At the start of 2018, however, his inconsistency was on full display. He placed 25th at We Tech Those 3 after losses to Sothe and Ant, followed by wins over StereoKiDD, Boringman, and Twisty on his run to 7th place at the Flex Zone 3. Unfortunately, his Flex Zone run would precede a string of poor performances that would last until the end of our dataset. Quaff failed to make top 16 at Even Bigger Balc, Low Tier City 6, and Blacklisted 4, accruing losses to Cala, reslived, and Arsenals, and traded sets with Wyld to take 7th place at Frozen Phoenix 2019. While none of these losses are objectively that bad, when taken in context of the same player who had so recently taken out the likes of StereoKiDD and Boringman it’s easy to see why they can be interpreted as such in Quaff’s case. However, despite those less-than-stellar perforamnces, Yung Quaff’s incredible peaks have cemented his place in Project M history, and secure his place on our list.
#44 - Silver
While he was once notorious for how many characters he would regularly play in tournament, Thomas “Silver” Manning’s best performances have always come with his Fox and Falco, marking him as one of the only players to consistently show that the Melee spacies could hold their own against the Project M cast. He kicked off his 3.6 resume with a bang, defeating Phresh and Kycse on his way to a 9th place finish at Blacklisted 2, and hovered around the top 50 level with relatively consistent results in 2016 and early 2017, until a landmark performance at CGC Redux placed him squarely in the spotlight with wins over Yung Quaff, Phresh, and Flipp. Combined with wins over Filthy Casual at Bigger Balc, Ivayne at Even Bigger Balc, and a top 8 finish at Flex Zone 3 after taking down Boringman, Silver’s national results are nothing to scoff at.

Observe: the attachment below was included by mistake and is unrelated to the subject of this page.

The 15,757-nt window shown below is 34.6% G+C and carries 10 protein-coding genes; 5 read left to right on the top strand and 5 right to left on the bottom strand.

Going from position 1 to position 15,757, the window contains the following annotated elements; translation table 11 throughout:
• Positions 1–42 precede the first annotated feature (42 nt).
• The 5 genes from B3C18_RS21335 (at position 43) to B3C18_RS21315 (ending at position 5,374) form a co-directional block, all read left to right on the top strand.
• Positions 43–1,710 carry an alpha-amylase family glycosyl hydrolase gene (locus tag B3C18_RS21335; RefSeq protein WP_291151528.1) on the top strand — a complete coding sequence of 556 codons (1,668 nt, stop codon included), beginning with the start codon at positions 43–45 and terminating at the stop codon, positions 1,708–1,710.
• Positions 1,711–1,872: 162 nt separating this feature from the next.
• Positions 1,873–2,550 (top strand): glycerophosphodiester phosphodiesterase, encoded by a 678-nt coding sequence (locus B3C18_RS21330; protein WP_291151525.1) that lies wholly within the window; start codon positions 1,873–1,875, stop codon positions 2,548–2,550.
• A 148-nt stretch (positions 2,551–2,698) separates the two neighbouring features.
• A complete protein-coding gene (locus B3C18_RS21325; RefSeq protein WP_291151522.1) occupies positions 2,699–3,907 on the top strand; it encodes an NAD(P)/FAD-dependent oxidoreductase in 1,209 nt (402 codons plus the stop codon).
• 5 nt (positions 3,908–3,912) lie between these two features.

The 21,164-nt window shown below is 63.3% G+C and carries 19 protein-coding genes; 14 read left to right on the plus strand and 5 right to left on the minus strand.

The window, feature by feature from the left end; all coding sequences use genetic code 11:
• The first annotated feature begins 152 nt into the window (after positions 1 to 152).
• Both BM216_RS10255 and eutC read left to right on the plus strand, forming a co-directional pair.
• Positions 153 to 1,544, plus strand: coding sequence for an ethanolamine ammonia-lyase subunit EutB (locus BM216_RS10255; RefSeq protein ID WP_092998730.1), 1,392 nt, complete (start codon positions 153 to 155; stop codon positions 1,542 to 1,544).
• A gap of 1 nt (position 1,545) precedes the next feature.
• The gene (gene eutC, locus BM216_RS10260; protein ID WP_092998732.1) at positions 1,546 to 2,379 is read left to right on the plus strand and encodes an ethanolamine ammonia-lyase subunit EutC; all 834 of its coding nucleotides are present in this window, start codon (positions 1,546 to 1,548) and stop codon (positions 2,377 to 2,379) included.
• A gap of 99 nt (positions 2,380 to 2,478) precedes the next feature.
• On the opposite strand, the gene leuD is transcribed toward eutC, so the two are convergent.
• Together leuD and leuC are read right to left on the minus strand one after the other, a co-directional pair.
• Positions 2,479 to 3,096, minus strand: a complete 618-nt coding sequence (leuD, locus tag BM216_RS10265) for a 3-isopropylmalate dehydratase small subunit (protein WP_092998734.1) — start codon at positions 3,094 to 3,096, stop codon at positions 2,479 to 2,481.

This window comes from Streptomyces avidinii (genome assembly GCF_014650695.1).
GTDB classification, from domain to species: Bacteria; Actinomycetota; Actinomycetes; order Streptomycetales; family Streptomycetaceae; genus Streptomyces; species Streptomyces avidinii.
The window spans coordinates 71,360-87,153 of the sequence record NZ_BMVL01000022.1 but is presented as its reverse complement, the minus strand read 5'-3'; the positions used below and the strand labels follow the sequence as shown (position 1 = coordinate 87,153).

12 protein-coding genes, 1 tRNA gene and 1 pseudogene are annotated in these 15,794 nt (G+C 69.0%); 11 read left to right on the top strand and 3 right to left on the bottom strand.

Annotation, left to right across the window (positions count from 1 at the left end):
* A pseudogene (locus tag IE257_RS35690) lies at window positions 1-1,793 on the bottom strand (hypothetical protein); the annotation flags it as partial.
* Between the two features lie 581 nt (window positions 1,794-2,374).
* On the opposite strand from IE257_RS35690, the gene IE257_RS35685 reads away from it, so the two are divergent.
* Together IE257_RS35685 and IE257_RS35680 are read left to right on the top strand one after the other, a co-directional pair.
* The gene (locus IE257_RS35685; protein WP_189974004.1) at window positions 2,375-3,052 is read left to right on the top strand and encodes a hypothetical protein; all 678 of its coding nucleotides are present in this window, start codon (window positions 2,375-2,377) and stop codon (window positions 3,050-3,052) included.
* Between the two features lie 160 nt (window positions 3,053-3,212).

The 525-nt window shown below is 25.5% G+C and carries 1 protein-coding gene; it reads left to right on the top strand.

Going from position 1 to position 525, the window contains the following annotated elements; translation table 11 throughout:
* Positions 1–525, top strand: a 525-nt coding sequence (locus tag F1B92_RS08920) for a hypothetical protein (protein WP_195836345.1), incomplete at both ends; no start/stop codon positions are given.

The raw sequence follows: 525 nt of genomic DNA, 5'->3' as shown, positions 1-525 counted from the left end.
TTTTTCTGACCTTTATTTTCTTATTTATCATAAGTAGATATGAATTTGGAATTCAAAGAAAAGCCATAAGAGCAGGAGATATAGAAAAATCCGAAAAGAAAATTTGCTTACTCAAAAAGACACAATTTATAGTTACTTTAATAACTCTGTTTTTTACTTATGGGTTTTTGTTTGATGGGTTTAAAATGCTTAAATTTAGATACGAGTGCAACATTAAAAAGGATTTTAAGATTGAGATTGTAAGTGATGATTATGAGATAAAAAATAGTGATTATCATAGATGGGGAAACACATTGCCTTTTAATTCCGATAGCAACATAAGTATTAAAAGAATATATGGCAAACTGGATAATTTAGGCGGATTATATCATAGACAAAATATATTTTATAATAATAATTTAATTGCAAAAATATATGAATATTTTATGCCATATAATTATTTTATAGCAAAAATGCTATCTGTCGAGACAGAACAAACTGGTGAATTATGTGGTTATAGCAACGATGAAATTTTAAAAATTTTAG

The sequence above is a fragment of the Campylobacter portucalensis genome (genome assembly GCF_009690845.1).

But while Silver’s results are impressive across the board, he proved time and again to be scariest while on his home turf, with spectacular results at the Downfall series in New England. At Downfall 6 he defeated Stoks and Shiny Zubat, taking revenge for previous losses at We Tech Those 2 and ARLO 3, before taking on and defeating both Boiko and Flipp as well. This was only a warm-up, as at Downfall 7 he would go on to defeat Phresh, Kycse, Flipp, and Gallo for a 4th place finish at an incredibly stacked regional. From his great in-region wins to strong performances across the country across the past four years, Silver has been a consistent force to be reckoned with and remains one of the strongest players that New England has to offer.
#43 - Aidan